Long-life negative silicon anode synthesis for next-generation lithium-ion batteries
In order to promote utilization of renewable energies, which have seen a sudden increase in popularity since the Great East Japan Earthquake, there is an indispensable need for storage devices that can capture such energy. Differing from pumped power generation and other forms of power generation, next-generation lithium-ion batteries are gaining great prominence as small-scale dispersed power sources. However, a peak has already been reached in terms of efforts to increase the capacity of current next-generation lithium-ion batteries. It is thus desirable to proceed with the development of next-generation storage batteries. There are high expectations for synthesizing tin and silicon with lithium to create magnetic materials for storage batteries with high capacities, but this process faces the problem that degradation becomes accelerated due to great volume changes taking place during charging or discharging and that sufficient cycling characteristics cannot be established.
This technology has successfully produced composite products merging silicon and organo-mineral complex substances at the micro-level through the simultaneous reductive decomposition of organic solvents and reduction of silicon. The resulting silicon electrodes are composed of amorphous silicon made of oxygen and carbon that has been diffused at the nano-scale. Even after 7,000 cycles, this technology shows extremely superior output figures of approximately 800 mAh/g.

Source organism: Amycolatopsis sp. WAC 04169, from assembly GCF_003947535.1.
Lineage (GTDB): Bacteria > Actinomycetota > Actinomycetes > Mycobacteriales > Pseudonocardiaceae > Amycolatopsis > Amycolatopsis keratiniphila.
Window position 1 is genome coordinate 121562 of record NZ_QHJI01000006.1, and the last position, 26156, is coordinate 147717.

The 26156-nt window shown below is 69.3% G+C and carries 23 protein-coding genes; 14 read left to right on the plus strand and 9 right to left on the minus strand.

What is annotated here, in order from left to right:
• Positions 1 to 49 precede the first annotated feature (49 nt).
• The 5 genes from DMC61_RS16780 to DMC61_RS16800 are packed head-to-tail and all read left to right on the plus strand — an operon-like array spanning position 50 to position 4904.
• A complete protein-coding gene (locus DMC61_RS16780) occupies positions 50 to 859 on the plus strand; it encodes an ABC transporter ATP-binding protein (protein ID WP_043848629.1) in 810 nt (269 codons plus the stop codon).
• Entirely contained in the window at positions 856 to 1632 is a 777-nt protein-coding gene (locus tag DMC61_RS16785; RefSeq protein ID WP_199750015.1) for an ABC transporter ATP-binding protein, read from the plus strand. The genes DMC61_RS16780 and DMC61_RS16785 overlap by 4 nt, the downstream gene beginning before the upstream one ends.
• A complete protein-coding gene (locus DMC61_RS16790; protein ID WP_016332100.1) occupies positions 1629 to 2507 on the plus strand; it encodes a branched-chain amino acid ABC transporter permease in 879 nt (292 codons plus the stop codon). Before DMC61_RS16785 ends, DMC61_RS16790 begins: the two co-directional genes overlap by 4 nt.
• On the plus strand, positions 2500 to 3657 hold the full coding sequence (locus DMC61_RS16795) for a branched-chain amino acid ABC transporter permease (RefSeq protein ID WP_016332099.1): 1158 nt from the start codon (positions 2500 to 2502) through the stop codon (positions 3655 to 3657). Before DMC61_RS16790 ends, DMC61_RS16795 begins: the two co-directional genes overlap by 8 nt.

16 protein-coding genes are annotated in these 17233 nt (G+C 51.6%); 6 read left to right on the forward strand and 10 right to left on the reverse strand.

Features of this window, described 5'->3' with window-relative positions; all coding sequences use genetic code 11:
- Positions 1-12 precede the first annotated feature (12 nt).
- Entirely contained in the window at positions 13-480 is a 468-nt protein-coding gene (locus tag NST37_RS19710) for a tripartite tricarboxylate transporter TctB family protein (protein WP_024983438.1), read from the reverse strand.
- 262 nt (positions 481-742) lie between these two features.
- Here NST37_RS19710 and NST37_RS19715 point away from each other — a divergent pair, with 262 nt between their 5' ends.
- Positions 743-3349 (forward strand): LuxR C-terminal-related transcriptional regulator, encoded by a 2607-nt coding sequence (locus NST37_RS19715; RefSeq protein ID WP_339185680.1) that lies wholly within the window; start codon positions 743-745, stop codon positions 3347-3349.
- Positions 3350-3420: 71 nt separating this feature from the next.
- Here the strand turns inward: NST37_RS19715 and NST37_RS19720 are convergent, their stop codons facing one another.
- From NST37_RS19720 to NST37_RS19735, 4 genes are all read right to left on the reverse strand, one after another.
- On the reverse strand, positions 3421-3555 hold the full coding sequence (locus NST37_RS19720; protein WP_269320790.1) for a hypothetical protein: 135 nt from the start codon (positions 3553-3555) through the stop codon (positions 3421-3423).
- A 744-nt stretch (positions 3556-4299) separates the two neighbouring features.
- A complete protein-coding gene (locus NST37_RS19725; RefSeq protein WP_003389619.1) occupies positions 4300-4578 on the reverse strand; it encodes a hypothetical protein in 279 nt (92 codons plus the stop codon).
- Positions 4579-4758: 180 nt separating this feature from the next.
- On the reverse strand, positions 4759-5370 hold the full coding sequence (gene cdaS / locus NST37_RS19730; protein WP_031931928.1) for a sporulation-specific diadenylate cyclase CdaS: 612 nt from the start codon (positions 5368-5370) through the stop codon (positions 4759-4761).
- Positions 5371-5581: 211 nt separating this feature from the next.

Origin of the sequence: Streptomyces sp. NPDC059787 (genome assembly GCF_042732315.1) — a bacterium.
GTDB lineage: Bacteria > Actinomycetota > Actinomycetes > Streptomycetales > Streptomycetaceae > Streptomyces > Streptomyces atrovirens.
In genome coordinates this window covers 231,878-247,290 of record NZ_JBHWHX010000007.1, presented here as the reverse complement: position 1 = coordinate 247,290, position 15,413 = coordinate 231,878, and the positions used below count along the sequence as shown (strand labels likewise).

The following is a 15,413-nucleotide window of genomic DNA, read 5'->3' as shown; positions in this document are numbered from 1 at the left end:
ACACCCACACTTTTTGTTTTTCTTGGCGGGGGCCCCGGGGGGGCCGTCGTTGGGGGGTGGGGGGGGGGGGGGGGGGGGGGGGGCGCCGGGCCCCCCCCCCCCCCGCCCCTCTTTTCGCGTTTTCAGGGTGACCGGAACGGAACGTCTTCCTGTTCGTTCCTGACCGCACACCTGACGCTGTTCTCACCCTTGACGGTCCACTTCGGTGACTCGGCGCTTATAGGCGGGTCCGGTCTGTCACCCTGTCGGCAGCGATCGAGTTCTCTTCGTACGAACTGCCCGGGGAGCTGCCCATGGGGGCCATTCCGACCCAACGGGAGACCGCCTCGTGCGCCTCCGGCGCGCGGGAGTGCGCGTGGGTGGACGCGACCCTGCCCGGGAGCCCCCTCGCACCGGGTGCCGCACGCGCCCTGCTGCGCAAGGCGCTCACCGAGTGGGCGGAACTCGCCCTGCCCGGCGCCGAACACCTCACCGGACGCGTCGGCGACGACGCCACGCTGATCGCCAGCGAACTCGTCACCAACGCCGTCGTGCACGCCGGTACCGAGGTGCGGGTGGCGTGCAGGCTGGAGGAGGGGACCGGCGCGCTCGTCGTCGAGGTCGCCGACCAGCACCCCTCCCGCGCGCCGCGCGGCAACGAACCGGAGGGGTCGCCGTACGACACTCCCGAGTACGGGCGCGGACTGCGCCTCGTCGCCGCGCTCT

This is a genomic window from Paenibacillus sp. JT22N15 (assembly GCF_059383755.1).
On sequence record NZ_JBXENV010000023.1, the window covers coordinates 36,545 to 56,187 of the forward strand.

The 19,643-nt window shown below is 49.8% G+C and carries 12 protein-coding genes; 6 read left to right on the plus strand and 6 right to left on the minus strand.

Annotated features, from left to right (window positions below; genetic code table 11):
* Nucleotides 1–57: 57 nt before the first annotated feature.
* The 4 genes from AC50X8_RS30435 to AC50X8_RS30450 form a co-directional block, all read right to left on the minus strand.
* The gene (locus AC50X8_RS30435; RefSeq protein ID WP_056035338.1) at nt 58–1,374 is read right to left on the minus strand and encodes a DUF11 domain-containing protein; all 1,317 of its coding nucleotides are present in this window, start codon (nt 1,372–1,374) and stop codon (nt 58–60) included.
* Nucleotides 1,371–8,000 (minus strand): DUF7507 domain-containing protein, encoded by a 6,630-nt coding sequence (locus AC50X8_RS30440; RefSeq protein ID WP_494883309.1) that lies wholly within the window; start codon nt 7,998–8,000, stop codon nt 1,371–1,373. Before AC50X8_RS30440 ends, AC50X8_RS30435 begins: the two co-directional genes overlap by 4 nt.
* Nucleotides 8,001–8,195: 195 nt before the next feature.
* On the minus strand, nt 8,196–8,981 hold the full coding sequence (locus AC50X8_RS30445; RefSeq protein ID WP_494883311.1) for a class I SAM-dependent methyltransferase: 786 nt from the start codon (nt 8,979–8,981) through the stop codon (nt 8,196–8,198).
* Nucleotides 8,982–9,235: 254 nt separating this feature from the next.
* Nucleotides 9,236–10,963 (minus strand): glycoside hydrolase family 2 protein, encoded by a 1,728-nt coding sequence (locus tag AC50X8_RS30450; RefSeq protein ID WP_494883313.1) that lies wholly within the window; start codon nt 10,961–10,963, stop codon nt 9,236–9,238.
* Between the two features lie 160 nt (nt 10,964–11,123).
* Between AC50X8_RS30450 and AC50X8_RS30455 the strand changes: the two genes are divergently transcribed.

Because the composite silicon electrodes made through this method possess comparatively high discharged capacity and superior repeating characteristics, the method could potentially create second-generation batteries with capacities ever greater than conventional second-generation batteries through the combination of next-generation positive electrodes with second-generation batteries. In addition, because these electrodes differ from conventional electrodes for which powders are applied to current collectors and because the electrodes are directly deposited on current collectors, the method holds the possibility of greatly changing electronic manufacturing processes.
Even silicon electrodes made of alloyed electrode materials, once thought not to be able to possess sufficient cycling characteristics due to the great changes made to volume during charging or discharging, can produce superior charge-discharge behavior of over 7,000 cycles.
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